Work as usual
Last month was like most others, dotted with work and family stuff- photojournalism and swim lessons, meetings and Mother's Day.
Then, on May 30, an e-mail from the Warrior Eli Hoax Group started a chain reaction that we are still reeling from.
If you are unfamiliar with what happened to our family, there are links to several stories at the bottom of this post.
When the first media outlet contacted me, we were naturally hesitant to go forward. We thought that getting the two fraudulent blogs, the Facebook page and the YouTube video taken down would be enough. It would be over. But it did nothing except remove this person from any possible consequence and keep the rest of the World Wide Web in the dark about what could potentially happen to the images they had out there, too.
As someone who uses a lot social media (well, used to), I have learned a lot about what other people think... ('you had it coming because you put images on the internet,' 'nothing online is private,' 'don't trust the Web,' 'that is sick,' 'people are horrible'...).
But it's been a month since the hoax blog was discovered, and I really haven't learned much about my rights as an online user- as a professional or as a mom. This troubles me more than any of that hoax blog business. It has been reported that we will be completely online in about 10 years, and I, for one, am not thrilled about putting my entire life (much less photos) in a world where a Wild West type of existence is the only law in place.
So after the hoax was uncovered, I filed a police report, though the officer was not exactly sure how to write it up (I think he settled on fraud and identity theft).
I called the Tennessee Bureau of Investigations to report a cyber crime.
And I emailed every legislator in my grasp.
The first to respond was TN State Senator Joey Hensley:
Today, a representative from US Senator Bob Corker's office called and said that new legislation needs to be put in place to address this type of Internet infringement and fraud. We will schedule a meeting.
As a photographer, I am still completely baffled that there is no better way to protect our images online. My photographs have a copyright embedded in the metadata, I have found that watermarks are completely worthless and I know no other software that can truly keep would-be thieves away. Why is this? We can't walk into a public library and pirate as we please. Why is the Internet any different? Public does not equal free to use by anyone.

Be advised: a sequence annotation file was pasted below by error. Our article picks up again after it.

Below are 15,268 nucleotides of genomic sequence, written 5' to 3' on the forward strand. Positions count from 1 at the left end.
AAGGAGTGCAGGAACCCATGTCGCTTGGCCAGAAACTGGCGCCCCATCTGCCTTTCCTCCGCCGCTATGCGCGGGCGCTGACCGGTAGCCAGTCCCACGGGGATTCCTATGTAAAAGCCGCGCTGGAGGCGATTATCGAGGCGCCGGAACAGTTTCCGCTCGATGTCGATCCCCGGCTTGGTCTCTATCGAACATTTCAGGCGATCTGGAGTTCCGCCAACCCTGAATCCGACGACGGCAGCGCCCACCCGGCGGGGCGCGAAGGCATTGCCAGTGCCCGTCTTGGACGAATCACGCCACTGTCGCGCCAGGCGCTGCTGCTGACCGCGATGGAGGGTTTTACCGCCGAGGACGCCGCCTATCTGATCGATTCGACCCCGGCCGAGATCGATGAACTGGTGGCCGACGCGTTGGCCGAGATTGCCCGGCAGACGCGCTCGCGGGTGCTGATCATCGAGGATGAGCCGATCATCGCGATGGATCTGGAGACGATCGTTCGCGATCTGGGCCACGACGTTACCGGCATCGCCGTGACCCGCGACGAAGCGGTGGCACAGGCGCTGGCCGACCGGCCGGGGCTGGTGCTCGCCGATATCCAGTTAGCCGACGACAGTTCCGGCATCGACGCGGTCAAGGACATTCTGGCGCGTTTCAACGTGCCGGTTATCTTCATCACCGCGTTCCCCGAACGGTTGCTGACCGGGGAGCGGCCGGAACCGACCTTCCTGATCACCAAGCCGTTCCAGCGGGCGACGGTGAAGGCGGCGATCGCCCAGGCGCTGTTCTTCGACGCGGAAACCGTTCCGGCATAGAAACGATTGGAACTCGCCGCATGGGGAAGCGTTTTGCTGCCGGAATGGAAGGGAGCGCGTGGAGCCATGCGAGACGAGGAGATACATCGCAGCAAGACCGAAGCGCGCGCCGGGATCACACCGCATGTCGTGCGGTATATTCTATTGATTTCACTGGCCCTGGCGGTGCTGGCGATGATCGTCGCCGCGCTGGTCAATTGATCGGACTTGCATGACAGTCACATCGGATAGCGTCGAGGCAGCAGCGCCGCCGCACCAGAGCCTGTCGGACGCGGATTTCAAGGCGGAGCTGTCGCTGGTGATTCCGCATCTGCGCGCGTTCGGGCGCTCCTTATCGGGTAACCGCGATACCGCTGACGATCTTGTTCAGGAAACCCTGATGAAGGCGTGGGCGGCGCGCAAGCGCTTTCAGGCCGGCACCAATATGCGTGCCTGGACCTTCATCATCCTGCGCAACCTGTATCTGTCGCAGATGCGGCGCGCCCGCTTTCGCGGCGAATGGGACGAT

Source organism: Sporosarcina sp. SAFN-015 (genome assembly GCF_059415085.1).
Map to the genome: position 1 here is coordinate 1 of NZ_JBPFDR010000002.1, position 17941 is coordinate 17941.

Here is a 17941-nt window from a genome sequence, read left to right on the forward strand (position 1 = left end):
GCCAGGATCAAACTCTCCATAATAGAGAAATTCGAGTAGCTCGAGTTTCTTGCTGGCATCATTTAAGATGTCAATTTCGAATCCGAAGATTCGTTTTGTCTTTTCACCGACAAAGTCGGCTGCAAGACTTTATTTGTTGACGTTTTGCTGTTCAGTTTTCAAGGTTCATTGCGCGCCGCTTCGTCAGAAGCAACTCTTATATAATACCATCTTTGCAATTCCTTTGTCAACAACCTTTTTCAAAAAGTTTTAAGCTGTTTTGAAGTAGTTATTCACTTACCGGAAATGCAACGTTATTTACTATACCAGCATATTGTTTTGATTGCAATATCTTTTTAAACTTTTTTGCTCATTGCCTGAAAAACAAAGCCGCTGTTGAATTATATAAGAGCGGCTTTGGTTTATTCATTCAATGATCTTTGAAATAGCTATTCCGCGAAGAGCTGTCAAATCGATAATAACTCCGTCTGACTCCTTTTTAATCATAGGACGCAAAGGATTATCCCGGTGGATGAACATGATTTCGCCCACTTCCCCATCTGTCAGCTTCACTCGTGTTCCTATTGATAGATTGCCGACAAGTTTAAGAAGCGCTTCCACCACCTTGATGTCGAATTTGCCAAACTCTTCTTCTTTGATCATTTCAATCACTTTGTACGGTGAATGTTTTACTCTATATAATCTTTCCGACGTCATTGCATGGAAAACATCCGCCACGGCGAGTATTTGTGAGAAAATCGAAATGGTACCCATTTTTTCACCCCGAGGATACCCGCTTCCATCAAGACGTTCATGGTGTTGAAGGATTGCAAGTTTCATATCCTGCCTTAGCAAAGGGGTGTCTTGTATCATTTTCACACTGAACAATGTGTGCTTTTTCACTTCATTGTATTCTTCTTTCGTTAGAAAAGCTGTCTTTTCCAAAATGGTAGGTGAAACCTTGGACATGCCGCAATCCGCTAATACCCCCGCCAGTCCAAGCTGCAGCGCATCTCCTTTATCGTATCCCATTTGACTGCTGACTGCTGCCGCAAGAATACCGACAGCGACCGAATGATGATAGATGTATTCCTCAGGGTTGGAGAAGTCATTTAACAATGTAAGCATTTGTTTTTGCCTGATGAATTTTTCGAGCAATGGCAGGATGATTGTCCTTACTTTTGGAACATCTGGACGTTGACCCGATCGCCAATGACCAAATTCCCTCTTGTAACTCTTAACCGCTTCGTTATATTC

Even so, this does not keep photographers from sharing work online, working to continue to build a good client base and interact with clients and prospective clients online- whether through websites or other forms of social media.
So what now? How do we proceed in an Internet that is clearly not catching up to our influx of sharing?
As a mom
I love social media. Since I work from home a lot, Facebook has become a great way for me to not go completely crazy from semi-solitary confinement... reading and seeing the news from my friends- where they are on vacation, or how their daughter did at her first recital is so much fun.. and following photographers I admire on Instagram and blogs has become part of my regular online routine.
And, though it's taken me a few weeks to say this out loud.. there is nothing wrong with sharing- especially when you're sharing responsibly. There is a reason there are 1.2 billion Facebook members and other social media platforms growing by leaps and bounds. We love it. We love to share, we love to follow and come on, we love putting little hearts on the pictures we like or giving our friends and family a thumbs up.
But until I find out more about what protections we have as moms, dads, photographers, teens, grandparents, (pretty sure I know some dogs with social media accounts)... I am not quite ready to share my sweet child's face with the world. Because even with all the hearts and the thumbs up and the great feedback and fun comments, there is darkness out there too. And we don't really see it until it creeps into our seemingly private, online lives.
I hope our ordeal opens the dialogue for more thought into our online lives. And instead of putting the blame on those of us who share online or those who prey on us, let's focus on the bigger picture: our future online and what protections we deserve. I don't believe the only answer is to fall off the face of the Internet (though, that sounds super tempting)... our Internet laws are beyond outdated and are an intimidating topic to dive into, but that shouldn't keep us from expecting more from a world that will only continue to grow.
The Huffington Post- 'Remembering Reilly' hoax mom Sarah Gilliam discovers photos of son on fraudulent cancer blog